Incarceration rates in Canada's North among highest in G20

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Canada Border Services Agency detaining 8 people in Manitoba jails

Nunavut and the Northwest Territories jail a higher rate of their populations than Russia, Brazil, South Africa and nearly every country in the G20, according to Statistics Canada.

In an annual report on the Canadian corrections system, the North once again showed significantly higher incarceration rates than the rest of Canada.

But the data also suggests those rates are higher in the Northern territories, than they are in most G20 states — or Group of 20 — which represents about two-thirds of the world's population.

If the territories were independent countries, Nunavut would be second among the G20 for highest incarceration rate, followed by the Northwest Territories at third, Russia in fourth and Yukon fifth.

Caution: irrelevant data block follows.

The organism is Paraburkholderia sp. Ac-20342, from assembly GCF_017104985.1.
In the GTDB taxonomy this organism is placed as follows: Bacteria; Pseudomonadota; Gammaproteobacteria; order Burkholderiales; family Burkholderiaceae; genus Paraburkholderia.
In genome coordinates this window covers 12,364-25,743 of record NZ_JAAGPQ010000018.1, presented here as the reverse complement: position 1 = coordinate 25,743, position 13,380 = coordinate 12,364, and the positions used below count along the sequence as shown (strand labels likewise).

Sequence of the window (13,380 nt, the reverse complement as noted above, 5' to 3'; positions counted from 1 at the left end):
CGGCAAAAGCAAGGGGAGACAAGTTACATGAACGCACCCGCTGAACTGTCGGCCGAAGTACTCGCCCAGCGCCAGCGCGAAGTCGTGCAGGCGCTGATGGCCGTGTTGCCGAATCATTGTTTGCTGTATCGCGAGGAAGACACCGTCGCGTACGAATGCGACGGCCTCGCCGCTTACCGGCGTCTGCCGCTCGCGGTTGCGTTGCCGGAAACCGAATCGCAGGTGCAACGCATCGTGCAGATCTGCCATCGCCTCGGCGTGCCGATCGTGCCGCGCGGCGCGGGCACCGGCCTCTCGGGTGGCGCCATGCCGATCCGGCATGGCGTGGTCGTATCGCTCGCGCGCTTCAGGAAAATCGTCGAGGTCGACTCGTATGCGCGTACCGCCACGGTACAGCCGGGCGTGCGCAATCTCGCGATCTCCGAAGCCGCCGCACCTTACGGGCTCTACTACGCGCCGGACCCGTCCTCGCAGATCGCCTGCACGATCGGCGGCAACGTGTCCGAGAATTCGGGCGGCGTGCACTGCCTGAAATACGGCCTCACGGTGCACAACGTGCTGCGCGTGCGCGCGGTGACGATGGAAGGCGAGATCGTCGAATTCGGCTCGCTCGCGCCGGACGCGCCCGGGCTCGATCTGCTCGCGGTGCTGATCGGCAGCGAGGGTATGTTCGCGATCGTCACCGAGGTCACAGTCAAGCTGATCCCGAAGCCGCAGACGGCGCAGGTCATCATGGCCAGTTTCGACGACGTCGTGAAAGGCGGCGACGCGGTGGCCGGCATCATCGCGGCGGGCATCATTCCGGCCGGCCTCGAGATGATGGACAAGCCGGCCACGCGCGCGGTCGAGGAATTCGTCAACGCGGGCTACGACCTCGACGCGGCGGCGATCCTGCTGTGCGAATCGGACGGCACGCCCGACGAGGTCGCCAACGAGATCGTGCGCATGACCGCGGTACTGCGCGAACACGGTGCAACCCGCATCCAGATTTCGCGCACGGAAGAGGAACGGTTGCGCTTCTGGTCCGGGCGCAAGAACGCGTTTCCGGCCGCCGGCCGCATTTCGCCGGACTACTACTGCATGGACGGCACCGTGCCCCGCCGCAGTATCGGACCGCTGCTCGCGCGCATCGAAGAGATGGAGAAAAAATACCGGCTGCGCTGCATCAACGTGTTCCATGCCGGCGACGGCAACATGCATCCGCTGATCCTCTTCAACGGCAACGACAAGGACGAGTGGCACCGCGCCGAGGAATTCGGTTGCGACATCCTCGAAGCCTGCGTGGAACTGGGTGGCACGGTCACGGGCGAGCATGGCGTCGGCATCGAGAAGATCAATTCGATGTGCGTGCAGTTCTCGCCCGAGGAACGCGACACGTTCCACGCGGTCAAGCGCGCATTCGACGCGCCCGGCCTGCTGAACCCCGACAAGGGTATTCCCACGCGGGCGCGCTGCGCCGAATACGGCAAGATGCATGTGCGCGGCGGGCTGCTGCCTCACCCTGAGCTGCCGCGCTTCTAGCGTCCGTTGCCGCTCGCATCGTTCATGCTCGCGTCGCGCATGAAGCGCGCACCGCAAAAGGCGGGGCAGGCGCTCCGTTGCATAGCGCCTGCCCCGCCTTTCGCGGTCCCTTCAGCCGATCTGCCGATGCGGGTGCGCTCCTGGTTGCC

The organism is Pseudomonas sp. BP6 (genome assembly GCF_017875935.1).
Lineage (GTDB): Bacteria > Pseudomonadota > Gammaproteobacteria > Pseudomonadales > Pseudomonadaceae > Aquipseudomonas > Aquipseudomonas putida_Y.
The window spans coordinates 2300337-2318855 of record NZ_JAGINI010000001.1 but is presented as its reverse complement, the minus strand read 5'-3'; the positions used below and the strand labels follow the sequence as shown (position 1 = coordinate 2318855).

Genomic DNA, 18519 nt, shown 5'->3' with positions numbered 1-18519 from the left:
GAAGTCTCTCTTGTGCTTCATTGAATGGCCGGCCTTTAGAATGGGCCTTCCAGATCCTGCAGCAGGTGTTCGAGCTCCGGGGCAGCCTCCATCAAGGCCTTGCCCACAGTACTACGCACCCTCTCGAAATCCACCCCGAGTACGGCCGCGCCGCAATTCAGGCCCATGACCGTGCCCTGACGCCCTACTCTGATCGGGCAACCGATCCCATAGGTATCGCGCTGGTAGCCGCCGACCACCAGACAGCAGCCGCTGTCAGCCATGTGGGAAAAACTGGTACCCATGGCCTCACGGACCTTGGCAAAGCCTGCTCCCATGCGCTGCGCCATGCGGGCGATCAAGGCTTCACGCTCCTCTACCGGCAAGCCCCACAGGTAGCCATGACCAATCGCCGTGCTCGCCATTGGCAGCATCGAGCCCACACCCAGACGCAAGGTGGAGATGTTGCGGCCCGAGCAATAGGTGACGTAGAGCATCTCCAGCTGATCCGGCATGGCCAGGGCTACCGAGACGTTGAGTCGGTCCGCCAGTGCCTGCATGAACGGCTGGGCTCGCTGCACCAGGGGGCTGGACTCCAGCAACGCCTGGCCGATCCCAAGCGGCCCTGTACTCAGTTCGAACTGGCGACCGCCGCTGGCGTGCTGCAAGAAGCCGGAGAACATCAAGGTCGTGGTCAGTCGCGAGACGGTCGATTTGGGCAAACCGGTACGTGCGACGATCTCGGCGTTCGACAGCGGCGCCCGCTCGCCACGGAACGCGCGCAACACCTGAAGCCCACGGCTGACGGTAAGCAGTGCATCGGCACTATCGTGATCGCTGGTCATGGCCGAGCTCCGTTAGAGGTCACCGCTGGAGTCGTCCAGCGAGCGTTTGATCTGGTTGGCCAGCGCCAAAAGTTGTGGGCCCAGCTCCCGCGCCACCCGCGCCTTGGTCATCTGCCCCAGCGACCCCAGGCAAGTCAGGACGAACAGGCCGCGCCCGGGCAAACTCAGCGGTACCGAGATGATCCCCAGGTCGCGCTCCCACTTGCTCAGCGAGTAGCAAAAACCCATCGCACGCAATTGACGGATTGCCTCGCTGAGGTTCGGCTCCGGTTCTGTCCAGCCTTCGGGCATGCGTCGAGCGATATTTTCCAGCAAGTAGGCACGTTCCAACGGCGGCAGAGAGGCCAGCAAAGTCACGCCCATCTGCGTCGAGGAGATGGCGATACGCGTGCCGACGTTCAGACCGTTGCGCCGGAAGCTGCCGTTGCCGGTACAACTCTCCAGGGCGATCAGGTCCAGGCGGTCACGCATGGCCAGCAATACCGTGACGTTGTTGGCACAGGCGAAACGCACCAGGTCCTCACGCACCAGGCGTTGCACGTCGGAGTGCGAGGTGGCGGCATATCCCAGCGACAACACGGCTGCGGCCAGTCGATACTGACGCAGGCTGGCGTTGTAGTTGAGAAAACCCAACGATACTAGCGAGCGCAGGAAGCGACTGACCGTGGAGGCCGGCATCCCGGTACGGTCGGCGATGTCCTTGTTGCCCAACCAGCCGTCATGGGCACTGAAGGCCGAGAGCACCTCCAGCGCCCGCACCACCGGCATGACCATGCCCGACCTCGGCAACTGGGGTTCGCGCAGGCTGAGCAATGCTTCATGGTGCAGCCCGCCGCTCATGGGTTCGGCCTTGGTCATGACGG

The United States is the only country in the Group of 20 that has a higher national incarceration rate than the Northwest Territories and Nunavut. 

Last year, 94 people in Yukon, 189 people in the Northwest Territories and 136 in Nunavut were either serving a sentence for a conviction, in remand awaiting trial, or in other temporary detention.  

The number of people in custody recorded by Statistics Canada includes accused suspects awaiting their day in court.

Caroline Wawzonek, a Yellowknife lawyer, previously told CBC News this is one of the factors leading to the North's high numbers.

Many people in the North are held in remand for breaking conditions on minor offences.